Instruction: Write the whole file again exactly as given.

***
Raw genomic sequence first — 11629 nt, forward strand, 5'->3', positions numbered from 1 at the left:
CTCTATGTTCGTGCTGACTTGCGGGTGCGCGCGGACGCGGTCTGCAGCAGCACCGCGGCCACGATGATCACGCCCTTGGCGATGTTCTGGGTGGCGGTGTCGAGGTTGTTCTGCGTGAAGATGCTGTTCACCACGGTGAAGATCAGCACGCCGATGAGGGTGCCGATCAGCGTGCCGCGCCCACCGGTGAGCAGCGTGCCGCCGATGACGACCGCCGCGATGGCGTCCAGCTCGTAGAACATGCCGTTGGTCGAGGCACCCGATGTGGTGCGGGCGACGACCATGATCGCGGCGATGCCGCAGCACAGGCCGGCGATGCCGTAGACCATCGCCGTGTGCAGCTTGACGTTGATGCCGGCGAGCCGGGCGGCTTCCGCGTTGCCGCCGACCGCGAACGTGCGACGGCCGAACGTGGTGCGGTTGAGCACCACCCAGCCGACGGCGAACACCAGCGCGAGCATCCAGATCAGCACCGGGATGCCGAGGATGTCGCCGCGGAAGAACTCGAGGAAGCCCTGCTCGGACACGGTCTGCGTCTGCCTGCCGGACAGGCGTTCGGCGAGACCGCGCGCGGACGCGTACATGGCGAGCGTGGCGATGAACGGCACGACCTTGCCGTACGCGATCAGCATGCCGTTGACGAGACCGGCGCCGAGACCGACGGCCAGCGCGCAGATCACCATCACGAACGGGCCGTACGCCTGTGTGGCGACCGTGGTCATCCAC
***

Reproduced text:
Raw genomic sequence first — 11629 nt, forward strand, 5'->3', positions numbered from 1 at the left:
CTCTATGTTCGTGCTGACTTGCGGGTGCGCGCGGACGCGGTCTGCAGCAGCACCGCGGCCACGATGATCACGCCCTTGGCGATGTTCTGGGTGGCGGTGTCGAGGTTGTTCTGCGTGAAGATGCTGTTCACCACGGTGAAGATCAGCACGCCGATGAGGGTGCCGATCAGCGTGCCGCGCCCACCGGTGAGCAGCGTGCCGCCGATGACGACCGCCGCGATGGCGTCCAGCTCGTAGAACATGCCGTTGGTCGAGGCACCCGATGTGGTGCGGGCGACGACCATGATCGCGGCGATGCCGCAGCACAGGCCGGCGATGCCGTAGACCATCGCCGTGTGCAGCTTGACGTTGATGCCGGCGAGCCGGGCGGCTTCCGCGTTGCCGCCGACCGCGAACGTGCGACGGCCGAACGTGGTGCGGTTGAGCACCACCCAGCCGACGGCGAACACCAGCGCGAGCATCCAGATCAGCACCGGGATGCCGAGGATGTCGCCGCGGAAGAACTCGAGGAAGCCCTGCTCGGACACGGTCTGCGTCTGCCTGCCGGACAGGCGTTCGGCGAGACCGCGCGCGGACGCGTACATGGCGAGCGTGGCGATGAACGGCACGACCTTGCCGTACGCGATCAGCATGCCGTTGACGAGACCGGCGCCGAGACCGACGGCCAGCGCGCAGATCACCATCACGAACGGGCCGTACGCCTGTGTGGCGACCGTGGTCATCCAC